Ancient Near East on Google Earth: Problems, Preliminary Results, and Prospects2012Inngår i: Proceedings of the 7th International Congress on the Archaeology of the Ancient Near East: 12 April - 16 April 2010, the British Museum and UCL, London. 3, Fieldworks and recent research / [ed] Matthews, Roger and Curtis, John, Wiesbaden: Harrassowitz Verlag, 2012, s. 385-393Kapittel i bok, del av antologi (Fagfellevurdert)
  • 19.
    Siapkas, Johannes
    Stockholms universitet, Humanistiska fakulteten, Institutionen för arkeologi och antikens kultur, Antikens kultur och samhällsliv.
    Classical Others: Anthropologies of Antiquity2012Inngår i: Lychnos: årsbok för idé- och lärdomshistoria, Uppsala: Lärdomshistoriska samfundet , 2012, s. 209-229Kapittel i bok, del av antologi (Fagfellevurdert)
  • 20.
    Siapkas, Johannes
    Stockholms universitet, Humanistiska fakulteten, Institutionen för arkeologi och antikens kultur.
    Introduction: Situating Classical Studies2012Inngår i: Lychnos, ISSN 0076-1648, s. 115-117Artikkel i tidsskrift (Fagfellevurdert)
  • 21.
    Svedberg, Alexander
    Stockholms universitet, Humanistiska fakulteten, Institutionen för arkeologi och antikens kultur.
    Amasonerna: En laddad myt2012Inngår i: Medusa. Svensk tidsskrift för antiken, ISSN 0349-456X, Vol. 33, nr 2, s. 33-39Artikkel i tidsskrift (Annet (populærvitenskap, debatt, mm))
    Abstract [sv]

    Amasonmyten har diskuterats från antiken fram till våra dagar. Samma frågor har ofta ställts: varför uppstod myten och vilka var amasonerna? Amasonmyten var liksom de flesta grekiska myter variationsrik och det dröjde århundraden innan en kanonisk myt växte fram.

  • 22.
    Tobin, Fredrik
    Uppsala universitet, Humanistisk-samhällsvetenskapliga vetenskapsområdet, Historisk-filosofiska fakulteten, Institutionen för arkeologi och antik historia, Antikens kultur och samhällsliv.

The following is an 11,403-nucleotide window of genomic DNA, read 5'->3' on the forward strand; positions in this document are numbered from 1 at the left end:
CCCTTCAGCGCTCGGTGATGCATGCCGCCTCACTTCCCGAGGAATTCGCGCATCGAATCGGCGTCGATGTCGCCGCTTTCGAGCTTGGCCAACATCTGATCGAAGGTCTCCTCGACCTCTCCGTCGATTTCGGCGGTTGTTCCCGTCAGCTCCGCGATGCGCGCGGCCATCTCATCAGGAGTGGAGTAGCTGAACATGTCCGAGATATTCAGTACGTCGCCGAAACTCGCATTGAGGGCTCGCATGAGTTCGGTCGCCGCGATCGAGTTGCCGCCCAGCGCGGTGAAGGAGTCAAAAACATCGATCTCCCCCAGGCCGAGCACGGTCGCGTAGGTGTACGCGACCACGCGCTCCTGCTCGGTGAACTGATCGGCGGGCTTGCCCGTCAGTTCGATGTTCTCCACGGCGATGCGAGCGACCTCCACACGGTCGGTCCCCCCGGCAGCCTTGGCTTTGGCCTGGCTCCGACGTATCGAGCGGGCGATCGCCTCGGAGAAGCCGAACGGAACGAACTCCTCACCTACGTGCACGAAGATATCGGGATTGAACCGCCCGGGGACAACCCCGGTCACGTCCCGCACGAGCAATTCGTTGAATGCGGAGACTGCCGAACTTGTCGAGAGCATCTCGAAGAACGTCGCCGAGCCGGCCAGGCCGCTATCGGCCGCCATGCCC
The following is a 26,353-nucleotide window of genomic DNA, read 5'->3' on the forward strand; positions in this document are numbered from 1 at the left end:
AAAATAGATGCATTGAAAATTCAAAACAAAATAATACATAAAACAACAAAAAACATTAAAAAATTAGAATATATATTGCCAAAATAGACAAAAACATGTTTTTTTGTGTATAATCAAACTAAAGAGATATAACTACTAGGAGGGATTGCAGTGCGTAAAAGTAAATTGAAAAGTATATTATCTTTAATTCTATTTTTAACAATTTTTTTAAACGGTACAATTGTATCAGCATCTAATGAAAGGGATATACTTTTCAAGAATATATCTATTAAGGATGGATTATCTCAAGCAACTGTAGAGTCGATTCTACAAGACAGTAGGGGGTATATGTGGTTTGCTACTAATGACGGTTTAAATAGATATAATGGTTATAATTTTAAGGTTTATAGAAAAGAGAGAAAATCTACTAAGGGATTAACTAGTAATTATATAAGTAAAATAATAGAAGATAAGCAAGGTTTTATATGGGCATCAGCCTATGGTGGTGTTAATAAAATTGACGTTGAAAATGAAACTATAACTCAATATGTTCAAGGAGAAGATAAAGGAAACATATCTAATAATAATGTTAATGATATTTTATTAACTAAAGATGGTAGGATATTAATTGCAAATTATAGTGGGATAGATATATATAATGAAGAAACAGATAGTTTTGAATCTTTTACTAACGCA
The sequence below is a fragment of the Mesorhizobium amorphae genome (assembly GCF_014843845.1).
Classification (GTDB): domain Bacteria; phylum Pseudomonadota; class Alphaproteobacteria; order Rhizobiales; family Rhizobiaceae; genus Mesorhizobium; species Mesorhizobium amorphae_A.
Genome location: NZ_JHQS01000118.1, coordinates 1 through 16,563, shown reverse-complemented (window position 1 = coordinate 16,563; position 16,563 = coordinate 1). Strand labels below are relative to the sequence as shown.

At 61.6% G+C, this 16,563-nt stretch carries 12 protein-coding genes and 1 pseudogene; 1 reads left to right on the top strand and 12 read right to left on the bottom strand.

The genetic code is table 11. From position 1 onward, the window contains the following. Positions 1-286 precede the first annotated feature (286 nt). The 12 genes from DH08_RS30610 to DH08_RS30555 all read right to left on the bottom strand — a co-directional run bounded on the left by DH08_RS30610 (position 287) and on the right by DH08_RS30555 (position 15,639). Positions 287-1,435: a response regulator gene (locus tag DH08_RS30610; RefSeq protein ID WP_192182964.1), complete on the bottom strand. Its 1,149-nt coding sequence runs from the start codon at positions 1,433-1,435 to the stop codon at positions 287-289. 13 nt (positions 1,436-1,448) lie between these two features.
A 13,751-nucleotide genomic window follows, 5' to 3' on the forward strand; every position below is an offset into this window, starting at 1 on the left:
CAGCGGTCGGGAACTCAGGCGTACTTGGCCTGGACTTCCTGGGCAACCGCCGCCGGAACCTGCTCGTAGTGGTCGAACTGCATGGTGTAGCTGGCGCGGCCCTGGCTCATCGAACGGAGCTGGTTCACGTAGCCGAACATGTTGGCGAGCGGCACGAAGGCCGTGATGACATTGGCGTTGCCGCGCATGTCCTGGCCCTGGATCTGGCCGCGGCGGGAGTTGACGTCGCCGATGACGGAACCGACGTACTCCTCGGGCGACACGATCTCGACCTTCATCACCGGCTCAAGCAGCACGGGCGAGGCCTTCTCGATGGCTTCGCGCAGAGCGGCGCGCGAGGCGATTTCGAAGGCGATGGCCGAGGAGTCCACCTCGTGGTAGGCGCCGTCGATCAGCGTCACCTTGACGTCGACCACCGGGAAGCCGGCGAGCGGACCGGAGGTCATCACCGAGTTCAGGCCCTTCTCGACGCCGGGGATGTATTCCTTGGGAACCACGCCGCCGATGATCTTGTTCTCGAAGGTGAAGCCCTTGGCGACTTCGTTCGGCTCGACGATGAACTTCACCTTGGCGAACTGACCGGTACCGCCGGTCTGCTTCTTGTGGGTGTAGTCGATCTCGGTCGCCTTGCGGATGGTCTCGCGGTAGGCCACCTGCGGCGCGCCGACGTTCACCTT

Nya perspektiv på San Giovenales gravar2012Inngår i: Romhorisont, ISSN 0349-5590, nr 57, s. 8-Artikkel i tidsskrift (Annet (populærvitenskap, debatt, mm))
  • 23.
    von Ehrenheim, Hedvig
    Stockholms universitet, Humanistiska fakulteten, Institutionen för arkeologi och antikens kultur, Antikens kultur och samhällsliv.
    Greek incubation rituals and healing sanctuaries2012Konferansepaper (Annet vitenskapelig)
  • 24.
    von Ehrenheim, Hedvig
    Stockholms universitet, Humanistiska fakulteten, Institutionen för arkeologi och antikens kultur, Antikens kultur och samhällsliv.
    Origins of Greek incubation2012Konferansepaper (Annet vitenskapelig)
  • 25.
    von Ehrenheim, Hedvig
    Stockholms universitet, Humanistiska fakulteten, Institutionen för arkeologi och antikens kultur, Antikens kultur och samhällsliv.
    The titulus Lucinae and the saint Lucina2012Inngår i: San Lorenzo in Lucina: The transformations of a Roman quarter / [ed] Olof Brandt, Stockholm: Svenska Institutet i Rom , 2012, s. 155-176Kapittel i bok, del av antologi (Fagfellevurdert)
  • 26.
    Weiberg, Erika
    Uppsala universitet, Humanistisk-samhällsvetenskapliga vetenskapsområdet, Historisk-filosofiska fakulteten, Institutionen för arkeologi och antik historia, Antikens kultur och samhällsliv.
    Recension: D.J. Pullen, Nemea Valley Archaeological Project Volume I: The Early Bronze Age Village of Tsoungiza Hill, Princeton: The American School of Classical Studies at Athens, 2011.2012Inngår i: The Classical journal, ISSN 0009-8353, E-ISSN 2327-5812Artikkel, omtale (Annet vitenskapelig)
  • 27.
    Weiberg, Erika
    Uppsala universitet, Humanistisk-samhällsvetenskapliga vetenskapsområdet, Historisk-filosofiska fakulteten, Institutionen för arkeologi och antik historia, Antikens kultur och samhällsliv.
    What can Resilience Theory do for (Aegean) Archaeology?2012Inngår i: Matters of scale: Processes and courses of events in archaeology and cultural history / [ed] N.M. Burström, F. Fahlander, Stockholm: Stockholm University, 2012, s. 146-165Kapittel i bok, del av antologi (Annet vitenskapelig)
1 - 27 of 27